Autobiographical intentions and interpretations : Marie Cardinal, Annie Leclerc.
This thesis seeks to provide new readings of the autobiographical fictions of l\ larie
Cardinal and Annie Leclerc. The study has three central aims. Firstly, to present a
comparative overview of Cardinal's Les Mots pour Ie dire and Leclerc's Exercices de
memoire; secondly, to explore the significance of the texts in relationship to
developments within feminist theory and practice; thirdly, to develop a mode of reading
which ackl0wledges the importance of autobiographical intention, social context and
critical reception. My study will make a claim for the importance of considering the
situated experience of the author and the reader.
My methodological approach is informed by autobigraphical and literary theory,
feminist theory and reception studies. The thesis explores a number of themes in the
writing of Cardinal and Leclerc including the construction of autobiographical identity
in relationship to the reader, the social function of the autobiographical sub-genres of
confessional and testimonial writing, the impact of theories of the 'death of the author'
on experiential writing and its significance for a feminist agenda. The manner in which
gender influences the shape and tone of the autobiographical pact and the relationship
between gender and critical reception are further themes under consideration.
A further concern will be to explore the feminist claim that traditional theories
of the genre, authored by male critics, fail to account for the 'difference' of women's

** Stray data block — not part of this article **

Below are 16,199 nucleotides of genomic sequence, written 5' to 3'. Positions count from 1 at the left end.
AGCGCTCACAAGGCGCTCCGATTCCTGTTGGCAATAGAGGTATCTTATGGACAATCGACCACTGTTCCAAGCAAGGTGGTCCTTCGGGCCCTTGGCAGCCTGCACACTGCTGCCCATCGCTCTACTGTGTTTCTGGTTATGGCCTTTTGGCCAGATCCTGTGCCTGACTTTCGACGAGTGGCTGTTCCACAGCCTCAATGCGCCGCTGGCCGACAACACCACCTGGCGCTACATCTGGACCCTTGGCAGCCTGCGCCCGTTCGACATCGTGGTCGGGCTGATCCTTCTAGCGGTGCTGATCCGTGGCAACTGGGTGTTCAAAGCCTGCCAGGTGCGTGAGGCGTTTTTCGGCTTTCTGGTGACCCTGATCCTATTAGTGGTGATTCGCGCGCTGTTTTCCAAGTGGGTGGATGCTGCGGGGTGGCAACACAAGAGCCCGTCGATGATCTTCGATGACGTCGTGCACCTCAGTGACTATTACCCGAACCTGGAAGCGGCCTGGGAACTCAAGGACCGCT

writing. It will also be argued that early forays into the genre by Anglo/American
feminist critics have tended either to essentialise female identity or to erase the self from
the text altogether. Acknowledging the shift of interest- in autobiographical criticism
from the 'autos' (self) to the 'graphe' (text), I align myself with those theorists \\ho
have argued for the need to reinstate the 'bios' (life) back into autobiographical
While acknowledging the impact of deconstructionist perspectives, this thesis
proposes the value of experiential writing as a means of challenging exclusionar:
identity politics and raising consciousness among readers. I examine Cardinal's Les
J\fo/s pour Ie dire as an exemplary text of the 1970s \\hich illustrates the feminist
interest in the communal '1,' and Leclerc's E\crcices de memoire as a more cautious text of the 1990s which nonetheless demonstrates a continuing interest in communal
identity, mediated by an awareness of difference. I engage with criticisms of
confessional writers for holding naive assumptions about 'agency." 'communal
identity,' and the transparency of language. I argue that Cardinal's confessional and
Leclerc's testimonial writing demonstrate an awareness of both the constructed nature
of identity and the importance of situated experience. Furthermore, both writers avoid
'speaking for other women' by presenting authorial identity in relationship to the Other.
I argue that the gaze of the Other plays an essential role in the construction of
autobiographical identity whether it be the imagined critical gaze of the literary critic or
the sympathetic identification which the author solicits from her readers.
I conclude that while there are no essential qualities to women's self-writing
there is a need for reading with gender awareness. The identities constructed in Les
Mots pour dire and Exercices de memoire are shaped by the social conditions of the
time and the constraints of the genre. I argue for situated reading of each women's
writing, concluding my discussion with my own personal reading of Les Mots pour le